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If you like chick lit, you will really enjoy this.

The Daisy Children, Sofia Grant, author

I don’t usually read chick lit, which is how I would describe this book. However, I received this book from librarything in exchange for a review, so I read it until the end. For lovers of that genre, this will be a great read. For others, like me, it will simply pass the time pleasantly.

The story is very loosely based on a horrific historic event which took place in 1937 in a small town in Texas. An elementary school exploded when gas collected in the basement of the building and ignited. Hundreds of children were severely injured and died. This book tries to inform the readers about what possibly might happen when those parents who suffered such grievous losses that day, had other children, sometimes to replace the ones lost. The effect of that loss on the parents’ behavior toward the children born later, and the effects on the children themselves, whose very presence kept the memory of those lost alive, could be devastating and long lasting even extending from generation to generation.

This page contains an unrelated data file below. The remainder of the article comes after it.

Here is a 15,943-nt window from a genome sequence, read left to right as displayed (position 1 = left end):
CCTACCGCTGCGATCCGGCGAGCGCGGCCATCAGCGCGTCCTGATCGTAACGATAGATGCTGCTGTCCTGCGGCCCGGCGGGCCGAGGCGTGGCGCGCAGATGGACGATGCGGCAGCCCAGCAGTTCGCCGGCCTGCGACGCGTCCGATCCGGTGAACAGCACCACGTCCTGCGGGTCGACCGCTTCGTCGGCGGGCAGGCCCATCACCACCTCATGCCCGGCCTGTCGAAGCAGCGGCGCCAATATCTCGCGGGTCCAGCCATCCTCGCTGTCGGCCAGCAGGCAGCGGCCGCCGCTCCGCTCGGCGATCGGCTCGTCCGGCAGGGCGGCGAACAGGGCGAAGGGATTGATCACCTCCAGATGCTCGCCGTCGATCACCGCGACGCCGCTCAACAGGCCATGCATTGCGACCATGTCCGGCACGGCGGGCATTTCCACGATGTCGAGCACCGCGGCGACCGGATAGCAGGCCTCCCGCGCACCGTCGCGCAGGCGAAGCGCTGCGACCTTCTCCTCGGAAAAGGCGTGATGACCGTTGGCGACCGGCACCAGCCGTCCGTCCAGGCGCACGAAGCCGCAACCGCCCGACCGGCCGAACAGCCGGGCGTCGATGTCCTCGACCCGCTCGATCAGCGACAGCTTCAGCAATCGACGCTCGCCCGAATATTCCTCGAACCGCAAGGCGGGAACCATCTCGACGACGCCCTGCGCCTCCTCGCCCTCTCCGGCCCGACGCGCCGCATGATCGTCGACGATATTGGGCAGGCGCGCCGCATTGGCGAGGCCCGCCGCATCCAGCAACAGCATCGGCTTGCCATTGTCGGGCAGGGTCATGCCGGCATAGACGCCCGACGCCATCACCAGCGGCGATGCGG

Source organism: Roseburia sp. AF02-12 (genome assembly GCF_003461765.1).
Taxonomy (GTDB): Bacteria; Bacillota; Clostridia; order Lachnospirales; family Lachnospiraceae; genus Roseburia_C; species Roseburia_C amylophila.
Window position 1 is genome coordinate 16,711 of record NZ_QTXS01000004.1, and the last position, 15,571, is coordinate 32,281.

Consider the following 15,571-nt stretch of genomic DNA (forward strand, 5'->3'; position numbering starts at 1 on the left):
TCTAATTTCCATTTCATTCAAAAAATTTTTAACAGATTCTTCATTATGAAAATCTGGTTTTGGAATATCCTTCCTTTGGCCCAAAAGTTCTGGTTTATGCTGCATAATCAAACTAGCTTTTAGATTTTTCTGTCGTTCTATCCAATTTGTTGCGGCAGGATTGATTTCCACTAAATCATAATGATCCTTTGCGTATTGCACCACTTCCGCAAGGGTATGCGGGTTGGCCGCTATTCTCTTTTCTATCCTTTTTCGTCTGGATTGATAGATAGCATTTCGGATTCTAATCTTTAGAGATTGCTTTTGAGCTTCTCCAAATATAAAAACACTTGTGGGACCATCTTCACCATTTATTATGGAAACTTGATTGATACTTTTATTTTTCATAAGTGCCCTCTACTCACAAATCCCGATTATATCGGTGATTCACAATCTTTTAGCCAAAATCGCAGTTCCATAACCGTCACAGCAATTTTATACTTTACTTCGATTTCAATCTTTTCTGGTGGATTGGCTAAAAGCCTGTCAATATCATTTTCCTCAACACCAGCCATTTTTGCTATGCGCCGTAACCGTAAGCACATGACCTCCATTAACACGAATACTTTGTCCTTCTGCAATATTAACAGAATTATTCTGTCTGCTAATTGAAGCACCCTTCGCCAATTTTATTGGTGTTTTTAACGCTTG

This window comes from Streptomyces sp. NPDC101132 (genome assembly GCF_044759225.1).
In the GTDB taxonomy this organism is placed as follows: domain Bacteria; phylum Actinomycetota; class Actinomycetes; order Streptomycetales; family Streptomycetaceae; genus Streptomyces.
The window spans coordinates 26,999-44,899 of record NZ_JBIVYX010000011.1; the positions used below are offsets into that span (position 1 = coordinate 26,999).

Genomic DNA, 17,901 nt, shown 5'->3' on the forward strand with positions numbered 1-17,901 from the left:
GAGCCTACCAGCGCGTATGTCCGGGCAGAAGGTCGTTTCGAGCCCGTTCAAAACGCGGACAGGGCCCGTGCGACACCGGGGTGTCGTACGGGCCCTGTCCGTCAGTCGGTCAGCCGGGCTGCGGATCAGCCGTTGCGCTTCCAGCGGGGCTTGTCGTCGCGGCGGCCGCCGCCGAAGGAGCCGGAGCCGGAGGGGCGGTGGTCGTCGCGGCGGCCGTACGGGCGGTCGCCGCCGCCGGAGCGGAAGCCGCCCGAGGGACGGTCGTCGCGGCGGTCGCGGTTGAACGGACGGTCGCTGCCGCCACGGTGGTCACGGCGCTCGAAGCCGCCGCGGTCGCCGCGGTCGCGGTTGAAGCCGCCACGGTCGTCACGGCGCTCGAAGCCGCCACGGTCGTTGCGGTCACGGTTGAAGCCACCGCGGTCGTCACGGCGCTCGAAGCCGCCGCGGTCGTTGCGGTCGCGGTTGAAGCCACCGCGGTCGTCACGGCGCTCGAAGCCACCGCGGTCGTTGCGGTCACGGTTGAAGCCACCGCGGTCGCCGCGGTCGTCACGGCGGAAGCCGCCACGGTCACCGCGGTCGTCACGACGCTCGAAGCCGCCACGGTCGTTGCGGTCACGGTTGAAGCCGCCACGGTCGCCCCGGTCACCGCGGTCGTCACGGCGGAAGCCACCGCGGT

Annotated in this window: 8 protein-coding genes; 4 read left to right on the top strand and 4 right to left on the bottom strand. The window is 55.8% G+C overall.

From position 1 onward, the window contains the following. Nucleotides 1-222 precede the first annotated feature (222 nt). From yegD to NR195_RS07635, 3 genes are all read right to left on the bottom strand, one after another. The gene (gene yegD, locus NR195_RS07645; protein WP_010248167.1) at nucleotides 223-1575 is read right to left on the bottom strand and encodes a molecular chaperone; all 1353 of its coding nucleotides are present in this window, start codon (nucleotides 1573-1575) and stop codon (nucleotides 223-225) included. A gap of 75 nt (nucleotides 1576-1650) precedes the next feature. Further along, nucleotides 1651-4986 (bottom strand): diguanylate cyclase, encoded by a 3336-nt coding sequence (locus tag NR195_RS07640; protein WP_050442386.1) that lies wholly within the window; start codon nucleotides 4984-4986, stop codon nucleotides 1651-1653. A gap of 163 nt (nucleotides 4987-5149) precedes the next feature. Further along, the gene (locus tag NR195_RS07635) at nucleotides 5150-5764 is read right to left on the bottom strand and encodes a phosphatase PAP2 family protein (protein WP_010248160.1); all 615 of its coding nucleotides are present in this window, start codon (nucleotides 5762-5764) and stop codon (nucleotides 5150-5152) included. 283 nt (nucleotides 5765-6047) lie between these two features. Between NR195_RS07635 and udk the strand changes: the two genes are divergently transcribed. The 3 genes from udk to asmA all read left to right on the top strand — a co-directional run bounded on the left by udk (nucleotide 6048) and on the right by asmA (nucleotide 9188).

In the novel, four generations of women are examined, beginning with the first that lost a child to the tragedy. The women all seem to share a selfish, headstrong personality, and it isn’t until the fourth generation that there is somewhat of a softening to that trait in the form of some characters who morph into more compassionate individuals. I did not like many of the characters as they seemed shallow and self absorbed. They marched to their own drummers at the expense of others. They were devious, disloyal and even dishonest. Secrets, lies and impulsive behavior seemed to guide the women of the novel. They did not deal with disappointment well and blamed others for their misfortunes.
The book would have been served well with a family tree in the back, to guide the reader through the many generations and relatives; however, that might give away part of the story so the reader would have to entertain discipline and not peek to set everything straight until the last page was turned.